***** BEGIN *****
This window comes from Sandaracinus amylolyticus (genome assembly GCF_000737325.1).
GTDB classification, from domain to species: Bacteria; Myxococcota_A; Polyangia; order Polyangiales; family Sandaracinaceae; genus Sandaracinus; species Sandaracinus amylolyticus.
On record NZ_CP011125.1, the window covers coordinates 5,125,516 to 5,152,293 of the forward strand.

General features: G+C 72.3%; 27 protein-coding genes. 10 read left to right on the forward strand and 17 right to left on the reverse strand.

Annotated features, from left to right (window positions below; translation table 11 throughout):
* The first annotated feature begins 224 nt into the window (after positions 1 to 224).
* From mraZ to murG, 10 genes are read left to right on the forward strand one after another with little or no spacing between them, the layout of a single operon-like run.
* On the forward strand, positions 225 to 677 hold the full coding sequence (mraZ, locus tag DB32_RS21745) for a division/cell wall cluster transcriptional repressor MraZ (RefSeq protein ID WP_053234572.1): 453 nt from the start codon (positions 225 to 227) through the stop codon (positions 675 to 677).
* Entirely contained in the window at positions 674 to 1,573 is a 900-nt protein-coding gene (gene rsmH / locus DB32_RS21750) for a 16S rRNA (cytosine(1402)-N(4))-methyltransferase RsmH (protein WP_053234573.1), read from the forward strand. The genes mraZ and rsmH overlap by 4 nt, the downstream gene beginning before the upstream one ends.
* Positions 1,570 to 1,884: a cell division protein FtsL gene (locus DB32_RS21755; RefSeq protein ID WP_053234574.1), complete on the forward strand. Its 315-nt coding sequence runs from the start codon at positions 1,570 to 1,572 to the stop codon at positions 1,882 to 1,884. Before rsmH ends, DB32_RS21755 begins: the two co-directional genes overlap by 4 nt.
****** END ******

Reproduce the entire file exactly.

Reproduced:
This window comes from Sandaracinus amylolyticus (genome assembly GCF_000737325.1).
GTDB classification, from domain to species: Bacteria; Myxococcota_A; Polyangia; order Polyangiales; family Sandaracinaceae; genus Sandaracinus; species Sandaracinus amylolyticus.
On record NZ_CP011125.1, the window covers coordinates 5,125,516 to 5,152,293 of the forward strand.

General features: G+C 72.3%; 27 protein-coding genes. 10 read left to right on the forward strand and 17 right to left on the reverse strand.

Annotated features, from left to right (window positions below; translation table 11 throughout):
* The first annotated feature begins 224 nt into the window (after positions 1 to 224).
* From mraZ to murG, 10 genes are read left to right on the forward strand one after another with little or no spacing between them, the layout of a single operon-like run.
* On the forward strand, positions 225 to 677 hold the full coding sequence (mraZ, locus tag DB32_RS21745) for a division/cell wall cluster transcriptional repressor MraZ (RefSeq protein ID WP_053234572.1): 453 nt from the start codon (positions 225 to 227) through the stop codon (positions 675 to 677).
* Entirely contained in the window at positions 674 to 1,573 is a 900-nt protein-coding gene (gene rsmH / locus DB32_RS21750) for a 16S rRNA (cytosine(1402)-N(4))-methyltransferase RsmH (protein WP_053234573.1), read from the forward strand. The genes mraZ and rsmH overlap by 4 nt, the downstream gene beginning before the upstream one ends.
* Positions 1,570 to 1,884: a cell division protein FtsL gene (locus DB32_RS21755; RefSeq protein ID WP_053234574.1), complete on the forward strand. Its 315-nt coding sequence runs from the start codon at positions 1,570 to 1,572 to the stop codon at positions 1,882 to 1,884. Before rsmH ends, DB32_RS21755 begins: the two co-directional genes overlap by 4 nt.